“Catharina Josepha Pratten (15 November 1824* – 1895) was a German guitar virtuoso, composer and teacher, also known as Madame Sidney Pratten. She was born Catharina Josepha Pelzer in Mülheim on the 15 November 1824, the daughter of the German guitarist and music teacher Ferdinand Pelzer. On 24 September 1854, she married the flautist Robert Sidney Pratten.”
* many other sources said Pratten’s birth year was 1821
The internet is so great because there are new resources being made available every day. One such resources are old books that are digitized. I am referring to my friend Daniel Nistico again, as I learned about this short and sweet book from 1899 – Reminiscences of Madame Sidney Pratten by Frank Mott Harrison – from his website. Daniel has provided highlights of the book on his site. I would like to do the same, and hopefully I am not repeat too much of what he has already mentioned. Of course, the best way to learn about Madame Sidney Pratten is to read this book yourself.
I have always wondered what kind of a childhood did famous music prodigies have – Mozart, Clara Schumann, Edward and Leonard Leonard Schulz, Giulio Regondi, and of course, Madame Sidney Pratten (coincidentally, Leonard Schulz, Regondi and Pratten were all based in London?!). I can’t speak for sure if all of these musicians had a rough childhood, but Clara had “an unyielding father“, Friedrich Wieck (who was teacher of Clara’s future husband Robert Schumann), and Regondi’s self-proclaomed father treated him harshly after learning about the kid’s musical talent. Pratten had probably received rigorous training as well. But she had a strong mind:
What can be more adorable than the image of two “little” virtuosi, with angelic look (Regondi) and locks (Pratten), playing guitar duets on a table (some say a piano top, could that be a different concert?)?
It made a lot of sense that Pratten played a terz guitar – a 19th century guitar with shorter scale and tuned to G, and mostly featured in chamber music. Today (or even back in the 19th century), one can put a capo on the third fret of the guitar to mimic a terz guitar (see details of terz guitar at earlyromanticguitar.com and Tecla).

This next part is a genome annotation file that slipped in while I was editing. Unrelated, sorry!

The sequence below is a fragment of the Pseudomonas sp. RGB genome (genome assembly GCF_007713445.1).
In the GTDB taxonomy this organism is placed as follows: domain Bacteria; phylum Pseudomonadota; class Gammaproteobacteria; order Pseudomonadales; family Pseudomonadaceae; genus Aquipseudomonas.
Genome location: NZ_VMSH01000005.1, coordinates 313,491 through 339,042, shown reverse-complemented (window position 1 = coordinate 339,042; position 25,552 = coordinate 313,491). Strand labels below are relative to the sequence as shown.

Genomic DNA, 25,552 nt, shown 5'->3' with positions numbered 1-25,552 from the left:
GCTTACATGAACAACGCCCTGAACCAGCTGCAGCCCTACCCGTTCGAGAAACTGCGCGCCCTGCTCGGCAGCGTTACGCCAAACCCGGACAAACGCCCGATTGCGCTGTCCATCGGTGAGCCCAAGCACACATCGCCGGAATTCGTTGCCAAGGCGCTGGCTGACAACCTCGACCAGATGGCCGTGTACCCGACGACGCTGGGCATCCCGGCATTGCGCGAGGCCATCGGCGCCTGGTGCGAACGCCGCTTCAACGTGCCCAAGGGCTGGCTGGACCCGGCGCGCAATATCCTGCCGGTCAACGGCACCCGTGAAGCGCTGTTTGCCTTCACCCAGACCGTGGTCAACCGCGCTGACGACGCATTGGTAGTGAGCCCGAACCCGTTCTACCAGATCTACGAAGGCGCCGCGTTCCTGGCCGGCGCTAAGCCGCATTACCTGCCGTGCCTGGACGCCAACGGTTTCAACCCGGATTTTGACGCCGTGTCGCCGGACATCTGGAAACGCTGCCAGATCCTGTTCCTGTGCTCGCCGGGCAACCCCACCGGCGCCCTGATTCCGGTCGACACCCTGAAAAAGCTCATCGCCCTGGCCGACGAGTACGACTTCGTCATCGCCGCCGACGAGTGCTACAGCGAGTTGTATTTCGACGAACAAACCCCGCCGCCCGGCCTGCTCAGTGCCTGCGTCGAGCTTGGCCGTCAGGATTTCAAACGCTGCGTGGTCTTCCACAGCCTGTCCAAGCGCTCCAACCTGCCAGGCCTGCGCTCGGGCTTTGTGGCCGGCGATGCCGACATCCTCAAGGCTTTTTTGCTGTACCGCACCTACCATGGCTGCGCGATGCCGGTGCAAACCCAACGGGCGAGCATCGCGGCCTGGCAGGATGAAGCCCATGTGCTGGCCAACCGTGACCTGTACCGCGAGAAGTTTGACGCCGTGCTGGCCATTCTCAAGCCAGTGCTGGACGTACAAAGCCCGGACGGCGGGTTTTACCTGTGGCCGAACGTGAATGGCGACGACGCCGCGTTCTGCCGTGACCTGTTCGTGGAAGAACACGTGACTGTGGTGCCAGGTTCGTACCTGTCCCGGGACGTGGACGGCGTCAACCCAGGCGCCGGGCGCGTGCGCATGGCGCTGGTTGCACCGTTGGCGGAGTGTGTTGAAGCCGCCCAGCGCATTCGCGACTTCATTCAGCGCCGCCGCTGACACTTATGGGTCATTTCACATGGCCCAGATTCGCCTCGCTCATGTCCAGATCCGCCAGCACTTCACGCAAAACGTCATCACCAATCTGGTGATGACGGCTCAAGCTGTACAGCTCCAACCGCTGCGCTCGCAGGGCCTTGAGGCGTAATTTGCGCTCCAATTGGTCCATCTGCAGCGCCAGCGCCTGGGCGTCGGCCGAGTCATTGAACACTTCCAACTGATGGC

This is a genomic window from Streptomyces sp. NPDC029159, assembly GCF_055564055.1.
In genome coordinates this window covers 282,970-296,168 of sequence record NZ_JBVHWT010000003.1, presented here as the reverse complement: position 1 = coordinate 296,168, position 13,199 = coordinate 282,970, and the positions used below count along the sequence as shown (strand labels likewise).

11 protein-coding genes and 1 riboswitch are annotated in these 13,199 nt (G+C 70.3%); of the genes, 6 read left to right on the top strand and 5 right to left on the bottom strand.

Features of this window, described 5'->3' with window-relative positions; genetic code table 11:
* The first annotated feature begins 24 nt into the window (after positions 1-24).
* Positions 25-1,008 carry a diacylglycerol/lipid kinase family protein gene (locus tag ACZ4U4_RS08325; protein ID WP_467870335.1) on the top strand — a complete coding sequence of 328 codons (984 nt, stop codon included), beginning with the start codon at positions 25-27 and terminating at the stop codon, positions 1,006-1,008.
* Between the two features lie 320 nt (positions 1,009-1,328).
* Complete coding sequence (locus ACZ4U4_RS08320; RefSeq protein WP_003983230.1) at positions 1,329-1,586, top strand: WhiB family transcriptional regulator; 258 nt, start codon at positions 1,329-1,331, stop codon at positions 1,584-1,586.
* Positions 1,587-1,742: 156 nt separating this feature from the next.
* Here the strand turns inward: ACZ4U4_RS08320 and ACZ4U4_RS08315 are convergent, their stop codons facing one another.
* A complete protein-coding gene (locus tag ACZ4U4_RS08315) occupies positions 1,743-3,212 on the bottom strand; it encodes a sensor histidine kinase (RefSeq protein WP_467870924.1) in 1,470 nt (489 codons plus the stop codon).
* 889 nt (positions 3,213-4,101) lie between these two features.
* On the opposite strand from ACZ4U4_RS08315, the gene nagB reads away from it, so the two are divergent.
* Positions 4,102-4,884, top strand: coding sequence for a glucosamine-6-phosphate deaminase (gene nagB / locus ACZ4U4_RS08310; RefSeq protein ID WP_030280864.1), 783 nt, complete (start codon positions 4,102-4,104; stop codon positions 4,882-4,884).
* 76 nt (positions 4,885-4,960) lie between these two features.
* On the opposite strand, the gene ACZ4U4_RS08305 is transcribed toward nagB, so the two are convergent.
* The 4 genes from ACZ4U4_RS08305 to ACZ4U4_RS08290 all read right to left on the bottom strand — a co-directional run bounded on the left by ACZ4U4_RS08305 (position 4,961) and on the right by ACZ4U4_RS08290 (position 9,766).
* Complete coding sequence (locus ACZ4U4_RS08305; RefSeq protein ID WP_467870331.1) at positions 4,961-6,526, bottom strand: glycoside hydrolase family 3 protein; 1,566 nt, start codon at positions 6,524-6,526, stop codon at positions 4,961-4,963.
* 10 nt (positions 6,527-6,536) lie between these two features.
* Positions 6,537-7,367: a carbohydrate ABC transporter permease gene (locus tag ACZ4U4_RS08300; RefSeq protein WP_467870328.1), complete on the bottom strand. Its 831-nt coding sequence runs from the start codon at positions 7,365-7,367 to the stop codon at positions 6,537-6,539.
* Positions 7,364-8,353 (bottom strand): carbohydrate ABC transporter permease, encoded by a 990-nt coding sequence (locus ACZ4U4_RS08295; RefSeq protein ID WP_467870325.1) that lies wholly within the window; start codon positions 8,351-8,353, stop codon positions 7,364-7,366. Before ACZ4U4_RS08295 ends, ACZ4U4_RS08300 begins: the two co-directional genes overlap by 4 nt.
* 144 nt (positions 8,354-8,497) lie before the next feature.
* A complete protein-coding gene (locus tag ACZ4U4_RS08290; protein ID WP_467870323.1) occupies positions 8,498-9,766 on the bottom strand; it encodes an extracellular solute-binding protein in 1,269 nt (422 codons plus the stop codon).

Many questions here:
- terz guitar was used a lot in guitar duets – the terz guitar usually plays the first part, and the standard guitar the second. Did Regondi played a standard guitar while Pratten played a terz guitar? I have never heard any accounts of Regondi performing on a terz guitar. And from the picture below, Regondi’s guitar didn’t seem to be too big?
- Perhaps both Pratten and Regondi were playing terz guitars? If so, the guitars would be in the same tuning, and that would open up a lot more options for their repertoire (although they probably could learn music very fast…)
- Unrelated to Pratten – from the Regondi picture – was he reading music that is placed on the floor?! It might be seen as unprofessional today, but that’s acceptable (perhaps, cute) for a child, especially for a prodigy? Moreover, using a music stand might just completely block the audience’s view.
- (there are a lot more questions about Regondi I would like to discuss. See here)
- To echo an earlier point – many guitar duets were written for terz/standard guitars – it makes perfect sense then that Pratten and Regondi played the terz guitar, as they both played duets with their fathers.
- It was mentioned that Pratten performed Giuliani’s Third Concerto – a concerto for terz guitar. So lucky that the great Giuliani wrote a terz guitar concerto, and it happened that your daughter could play it? I have flipped through issues of the Giulianiad in the Special Collections of the Sibley Music Library, and faintly remember there were much praise on Giuliani’s third concerto. Is it trying to perpetuate Giuliani’s legacy and prasing the concerto? Or was it really trying to praise the little Pratten? And the editors of the Giulianiad were believed to be… Ferdinand Pelzer (Pratten’s dad), Leonard Schulz (who also performed Giuliani’s third concerto), and Felix Horetzky (a student of Giuliani). I should go re-read the Giulianiad to find more clues…
And now, a few questions regarding Madame Pratten’s harmony lessons:
- Often times, I find students (music majors) uninterested in learning figured bass (maybe I sensed it wrong and they actually loved it?). Is it because it doesn’t matter to most of them, since they do not play a chordal instrument?
- “matter-of-fact’ solutions” – was the instruction not good? There are multiple ways to realize the same figures and a complete bass line, no?
- Was figured bass included in Pratten’s training, because that was part of a “complete” music education for a “music major”? Or did she learn it because she was a guitarist?
- Has the curriculum and students’ attitude toward the curriculum not changed since 1830s?
Concluding chapter 1 of the book, the author wrote:
It’s a pity the author decided more detail s of Madame Pratten’s childhood would be boring… I want to know more! Perhaps that’s why this book is so great, short and concise. Just like the guitar solo of Little Wing?
(Continue to Reminiscences of Madame Sidney Pratten – #2)